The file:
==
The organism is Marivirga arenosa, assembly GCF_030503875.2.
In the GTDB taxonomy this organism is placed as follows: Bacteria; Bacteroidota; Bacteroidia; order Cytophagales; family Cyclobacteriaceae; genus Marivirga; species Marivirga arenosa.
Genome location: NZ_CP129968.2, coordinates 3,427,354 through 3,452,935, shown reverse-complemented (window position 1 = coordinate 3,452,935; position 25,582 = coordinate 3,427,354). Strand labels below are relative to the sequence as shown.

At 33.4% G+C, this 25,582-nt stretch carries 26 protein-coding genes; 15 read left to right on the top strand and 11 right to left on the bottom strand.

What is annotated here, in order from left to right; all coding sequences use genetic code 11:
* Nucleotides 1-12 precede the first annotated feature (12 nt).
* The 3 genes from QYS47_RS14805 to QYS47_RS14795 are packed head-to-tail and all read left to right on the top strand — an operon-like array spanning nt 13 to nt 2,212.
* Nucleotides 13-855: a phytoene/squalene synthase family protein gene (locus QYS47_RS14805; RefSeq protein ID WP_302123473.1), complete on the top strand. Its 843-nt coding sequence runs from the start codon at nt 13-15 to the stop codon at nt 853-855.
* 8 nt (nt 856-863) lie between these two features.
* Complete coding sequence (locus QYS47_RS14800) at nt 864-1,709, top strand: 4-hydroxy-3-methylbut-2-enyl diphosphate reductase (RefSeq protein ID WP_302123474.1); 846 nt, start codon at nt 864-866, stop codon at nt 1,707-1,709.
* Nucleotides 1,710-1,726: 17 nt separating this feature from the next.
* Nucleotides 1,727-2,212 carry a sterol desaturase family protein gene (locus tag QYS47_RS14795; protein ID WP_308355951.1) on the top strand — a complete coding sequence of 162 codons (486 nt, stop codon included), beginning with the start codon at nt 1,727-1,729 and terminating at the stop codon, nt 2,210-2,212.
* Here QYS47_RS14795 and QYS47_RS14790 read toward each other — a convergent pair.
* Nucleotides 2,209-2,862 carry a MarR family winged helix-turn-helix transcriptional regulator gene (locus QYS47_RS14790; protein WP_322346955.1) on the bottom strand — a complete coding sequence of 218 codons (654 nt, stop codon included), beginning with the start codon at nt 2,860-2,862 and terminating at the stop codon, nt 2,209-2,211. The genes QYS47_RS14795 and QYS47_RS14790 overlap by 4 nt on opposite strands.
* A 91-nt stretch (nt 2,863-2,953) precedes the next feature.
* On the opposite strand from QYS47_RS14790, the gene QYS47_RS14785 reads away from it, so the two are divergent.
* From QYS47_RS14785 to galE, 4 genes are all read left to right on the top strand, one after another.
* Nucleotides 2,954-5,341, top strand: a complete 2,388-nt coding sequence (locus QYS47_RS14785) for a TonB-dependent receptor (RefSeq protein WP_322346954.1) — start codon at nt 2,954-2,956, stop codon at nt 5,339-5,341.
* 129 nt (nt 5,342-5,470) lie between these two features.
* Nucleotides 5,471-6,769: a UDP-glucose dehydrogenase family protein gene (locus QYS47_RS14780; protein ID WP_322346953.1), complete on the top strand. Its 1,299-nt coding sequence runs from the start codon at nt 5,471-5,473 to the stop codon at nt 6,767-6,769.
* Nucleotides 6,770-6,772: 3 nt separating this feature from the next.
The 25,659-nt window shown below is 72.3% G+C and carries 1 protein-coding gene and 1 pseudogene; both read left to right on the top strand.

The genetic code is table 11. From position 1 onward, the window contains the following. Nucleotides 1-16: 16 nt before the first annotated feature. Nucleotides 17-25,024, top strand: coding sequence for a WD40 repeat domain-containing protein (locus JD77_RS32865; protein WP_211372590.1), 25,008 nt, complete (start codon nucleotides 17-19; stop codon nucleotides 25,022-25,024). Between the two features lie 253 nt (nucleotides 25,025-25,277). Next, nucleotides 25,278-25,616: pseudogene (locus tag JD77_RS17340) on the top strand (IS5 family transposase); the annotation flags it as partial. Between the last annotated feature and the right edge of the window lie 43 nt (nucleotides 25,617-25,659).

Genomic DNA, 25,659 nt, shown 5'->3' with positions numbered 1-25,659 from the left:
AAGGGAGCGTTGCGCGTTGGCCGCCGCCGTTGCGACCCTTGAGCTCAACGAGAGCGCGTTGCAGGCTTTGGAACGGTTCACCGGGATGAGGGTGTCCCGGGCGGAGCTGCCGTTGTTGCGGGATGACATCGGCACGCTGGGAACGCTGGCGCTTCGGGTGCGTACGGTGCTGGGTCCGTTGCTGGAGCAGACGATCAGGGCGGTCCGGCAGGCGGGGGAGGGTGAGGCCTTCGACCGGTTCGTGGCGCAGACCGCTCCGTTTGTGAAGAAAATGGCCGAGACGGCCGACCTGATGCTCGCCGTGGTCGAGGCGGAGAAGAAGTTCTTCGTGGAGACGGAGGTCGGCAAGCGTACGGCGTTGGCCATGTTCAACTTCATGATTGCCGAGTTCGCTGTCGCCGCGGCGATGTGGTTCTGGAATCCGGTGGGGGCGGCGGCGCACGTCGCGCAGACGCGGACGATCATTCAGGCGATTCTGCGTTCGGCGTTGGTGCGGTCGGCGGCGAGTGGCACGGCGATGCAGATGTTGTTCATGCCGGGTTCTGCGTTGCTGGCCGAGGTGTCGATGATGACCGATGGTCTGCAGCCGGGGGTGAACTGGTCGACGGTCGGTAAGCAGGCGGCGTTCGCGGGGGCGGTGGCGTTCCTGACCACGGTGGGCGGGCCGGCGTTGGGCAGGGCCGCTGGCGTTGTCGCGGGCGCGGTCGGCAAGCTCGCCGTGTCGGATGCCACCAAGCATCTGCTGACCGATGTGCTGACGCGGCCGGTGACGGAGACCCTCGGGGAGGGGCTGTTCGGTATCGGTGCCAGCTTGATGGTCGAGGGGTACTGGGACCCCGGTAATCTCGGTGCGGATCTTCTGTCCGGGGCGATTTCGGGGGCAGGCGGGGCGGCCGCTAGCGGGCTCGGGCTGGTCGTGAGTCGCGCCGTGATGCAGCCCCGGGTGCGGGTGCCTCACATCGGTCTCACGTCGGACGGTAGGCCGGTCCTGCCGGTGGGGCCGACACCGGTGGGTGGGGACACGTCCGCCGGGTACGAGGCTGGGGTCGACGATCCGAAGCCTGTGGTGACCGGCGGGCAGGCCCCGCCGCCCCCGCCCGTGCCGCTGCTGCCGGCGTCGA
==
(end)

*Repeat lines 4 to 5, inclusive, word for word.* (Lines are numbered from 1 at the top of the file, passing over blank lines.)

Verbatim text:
At 33.4% G+C, this 25,582-nt stretch carries 26 protein-coding genes; 15 read left to right on the top strand and 11 right to left on the bottom strand.

What is annotated here, in order from left to right; all coding sequences use genetic code 11: